As I slowed for the slip road to the next services, the warning light went out. It had obviously decided that there was, after all, enough oil in the engine, so I speeded up and 10 minutes later there was a bong to say the oil level was low and I should stop. Which I didn’t. I was too busy trying to turn on the sat nav, which wasn’t working, or get information about traffic. But that system wasn’t working either. And then the oil warning light went out again. And all was well.

Except, it wasn’t. Because by this stage I was trying to find the windscreen wiper switch. Foolishly, Lamborghini has taken a leaf out of Ferrari’s book and mounted it on the steering wheel along with the switches for every other damn thing. So each time you want to turn on the wipers you end up listening to Classic FM with your left indicator blinking.

It gets worse when you are in the countryside and you need full-beam lighting because you push the button and when you let go, the full beam goes out. So you push it again, except at this point you’re going round a corner so now you’ve turned off the wipers.

In desperation, I fumbled away at the switches by my right knee until eventually all the lights went out. So now I’m doing 50mph, it’s raining and dark and neither the lights nor the wipers are on.

“This thing is idiotically fast. In a straight line it will leave a Ferrari 458 Special Needs for dead”

Shortly after sorting all this out — by swearing — I came up behind an Audi that was being driven by a headrest, with ears, at 35mph. I desperately needed to get home by 7pm so I put the Huracan in Corsa, or Race, mode, which caused the dash to become one huge rev counter, and when we encountered a short straight I put my foot down.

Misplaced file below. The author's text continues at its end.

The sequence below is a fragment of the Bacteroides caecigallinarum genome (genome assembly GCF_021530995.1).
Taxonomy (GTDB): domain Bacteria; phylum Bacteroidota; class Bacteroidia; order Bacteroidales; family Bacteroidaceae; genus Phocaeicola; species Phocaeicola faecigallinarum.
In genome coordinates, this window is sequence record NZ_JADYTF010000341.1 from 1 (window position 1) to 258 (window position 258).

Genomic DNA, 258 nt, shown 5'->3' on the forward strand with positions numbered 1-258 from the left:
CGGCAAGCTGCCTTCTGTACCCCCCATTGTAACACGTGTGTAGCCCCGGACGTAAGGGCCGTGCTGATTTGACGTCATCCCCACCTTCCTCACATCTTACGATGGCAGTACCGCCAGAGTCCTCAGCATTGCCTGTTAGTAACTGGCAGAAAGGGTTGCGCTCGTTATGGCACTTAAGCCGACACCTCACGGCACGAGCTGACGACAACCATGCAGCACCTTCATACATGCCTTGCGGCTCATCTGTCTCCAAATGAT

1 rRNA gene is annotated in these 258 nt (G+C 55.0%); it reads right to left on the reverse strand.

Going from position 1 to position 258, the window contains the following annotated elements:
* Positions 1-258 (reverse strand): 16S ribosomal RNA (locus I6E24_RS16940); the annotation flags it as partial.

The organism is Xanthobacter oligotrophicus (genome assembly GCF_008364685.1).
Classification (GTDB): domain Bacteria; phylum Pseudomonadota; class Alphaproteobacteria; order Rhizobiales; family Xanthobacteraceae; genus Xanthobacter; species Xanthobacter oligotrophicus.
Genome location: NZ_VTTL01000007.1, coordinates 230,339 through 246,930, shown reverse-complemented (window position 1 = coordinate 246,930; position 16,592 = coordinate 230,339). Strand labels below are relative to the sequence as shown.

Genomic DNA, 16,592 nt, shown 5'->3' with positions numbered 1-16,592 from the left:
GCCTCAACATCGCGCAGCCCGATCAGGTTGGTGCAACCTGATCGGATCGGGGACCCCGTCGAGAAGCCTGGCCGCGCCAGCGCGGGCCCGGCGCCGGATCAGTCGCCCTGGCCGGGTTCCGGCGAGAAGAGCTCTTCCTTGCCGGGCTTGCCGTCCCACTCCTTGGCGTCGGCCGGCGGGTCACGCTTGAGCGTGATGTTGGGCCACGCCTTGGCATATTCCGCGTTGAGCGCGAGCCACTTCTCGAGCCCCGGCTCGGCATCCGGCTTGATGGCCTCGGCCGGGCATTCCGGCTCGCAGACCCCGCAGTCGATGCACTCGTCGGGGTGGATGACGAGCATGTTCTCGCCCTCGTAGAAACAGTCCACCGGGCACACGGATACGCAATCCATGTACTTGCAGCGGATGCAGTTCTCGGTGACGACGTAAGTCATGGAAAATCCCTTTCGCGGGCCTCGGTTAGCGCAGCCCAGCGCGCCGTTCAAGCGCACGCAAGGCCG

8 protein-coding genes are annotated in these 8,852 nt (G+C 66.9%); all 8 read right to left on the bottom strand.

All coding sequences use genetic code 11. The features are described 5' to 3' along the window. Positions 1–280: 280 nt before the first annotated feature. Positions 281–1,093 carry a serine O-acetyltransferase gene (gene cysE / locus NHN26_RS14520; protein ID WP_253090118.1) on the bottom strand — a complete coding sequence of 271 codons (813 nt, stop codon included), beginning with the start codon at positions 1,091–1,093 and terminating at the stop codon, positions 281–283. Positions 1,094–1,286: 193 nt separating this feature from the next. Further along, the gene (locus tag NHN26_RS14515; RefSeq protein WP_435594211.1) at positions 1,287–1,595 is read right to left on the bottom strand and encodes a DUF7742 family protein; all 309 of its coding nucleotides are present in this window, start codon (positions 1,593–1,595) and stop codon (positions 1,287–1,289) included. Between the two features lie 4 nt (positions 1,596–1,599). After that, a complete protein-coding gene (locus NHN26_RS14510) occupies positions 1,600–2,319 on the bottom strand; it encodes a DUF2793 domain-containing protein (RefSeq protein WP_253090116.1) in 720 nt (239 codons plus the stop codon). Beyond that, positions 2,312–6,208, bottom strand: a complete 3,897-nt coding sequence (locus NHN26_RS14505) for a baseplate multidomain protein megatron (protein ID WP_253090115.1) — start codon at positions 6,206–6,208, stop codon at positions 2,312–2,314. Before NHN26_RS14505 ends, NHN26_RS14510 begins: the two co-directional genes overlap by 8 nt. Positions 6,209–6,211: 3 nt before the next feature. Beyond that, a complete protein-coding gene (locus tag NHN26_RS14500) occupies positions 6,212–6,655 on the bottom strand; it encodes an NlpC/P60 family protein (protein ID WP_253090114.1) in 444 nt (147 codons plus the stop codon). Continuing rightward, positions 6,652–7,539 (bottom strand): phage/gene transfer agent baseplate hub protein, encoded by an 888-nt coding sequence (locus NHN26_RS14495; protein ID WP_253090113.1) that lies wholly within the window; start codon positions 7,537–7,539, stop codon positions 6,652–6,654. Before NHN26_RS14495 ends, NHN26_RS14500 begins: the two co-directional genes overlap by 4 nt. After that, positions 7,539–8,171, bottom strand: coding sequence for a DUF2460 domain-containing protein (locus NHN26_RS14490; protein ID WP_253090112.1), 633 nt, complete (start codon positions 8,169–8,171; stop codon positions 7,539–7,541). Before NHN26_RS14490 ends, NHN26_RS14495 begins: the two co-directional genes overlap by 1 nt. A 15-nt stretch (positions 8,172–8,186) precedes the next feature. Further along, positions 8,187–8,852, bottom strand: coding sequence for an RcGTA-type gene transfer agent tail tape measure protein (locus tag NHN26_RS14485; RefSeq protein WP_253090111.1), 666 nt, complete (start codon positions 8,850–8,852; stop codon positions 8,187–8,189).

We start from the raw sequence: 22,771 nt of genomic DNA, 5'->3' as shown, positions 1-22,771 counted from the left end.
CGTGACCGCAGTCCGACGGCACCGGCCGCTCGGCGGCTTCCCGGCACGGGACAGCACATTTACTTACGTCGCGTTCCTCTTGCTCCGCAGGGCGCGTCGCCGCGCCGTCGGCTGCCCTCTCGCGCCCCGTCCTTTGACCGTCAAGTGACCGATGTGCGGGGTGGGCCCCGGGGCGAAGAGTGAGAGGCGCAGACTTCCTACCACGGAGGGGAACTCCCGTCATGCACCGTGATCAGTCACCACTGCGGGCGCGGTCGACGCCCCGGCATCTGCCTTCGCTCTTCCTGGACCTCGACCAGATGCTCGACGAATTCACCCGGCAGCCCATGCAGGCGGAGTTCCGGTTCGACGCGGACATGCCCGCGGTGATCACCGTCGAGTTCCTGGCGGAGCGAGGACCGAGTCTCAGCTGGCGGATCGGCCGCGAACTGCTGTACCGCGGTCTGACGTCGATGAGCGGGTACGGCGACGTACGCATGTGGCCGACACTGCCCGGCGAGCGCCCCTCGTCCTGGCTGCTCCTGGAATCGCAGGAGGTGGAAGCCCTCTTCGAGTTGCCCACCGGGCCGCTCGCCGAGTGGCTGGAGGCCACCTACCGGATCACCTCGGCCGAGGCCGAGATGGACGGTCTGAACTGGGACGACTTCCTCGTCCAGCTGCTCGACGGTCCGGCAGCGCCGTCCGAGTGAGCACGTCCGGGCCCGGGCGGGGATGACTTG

Well, I’ve never heard a noise like it. Plainly, the engine had decided it was bereft of oil, after all, and had exploded. In a panic, I abandoned the overtaking move and took my foot off the accelerator. And then I realised that, no, that’s just the noise a Huracan makes when you poke it with a stick.

I finally managed to overtake the Audi but by then it was too late. I’d missed the 7pm deadline and The Archers had started. But in the Lambo that was OK because this car is so loud you can’t hear anything at all. Ever again.

The sound starts off as a jackhammer and then when you floor it, you have babies crying, improvised explosive devices going off, Krakatoa, the Grateful Dead, a space shuttle rocket test, white noise, a latter-day V10 Formula One car at full chat, a squadron of F-15 Eagles on combat power, some lions, a hunt ball and a war. All going on in your car. At the same time.

What’s extraordinary is that it’s not a big car. Yes, it’s festooned with weird spoilers at the back and a snouty nose at the front. And my test car was a flat orange. But it’s not big. Which is what makes the sound it makes faintly ludicrous.

However, as I used the sound to drown out The Archers on that final few miles dash home, I’m afraid I fell head over heels in love. This is a wonderful car. A brilliant car. An absolute gem.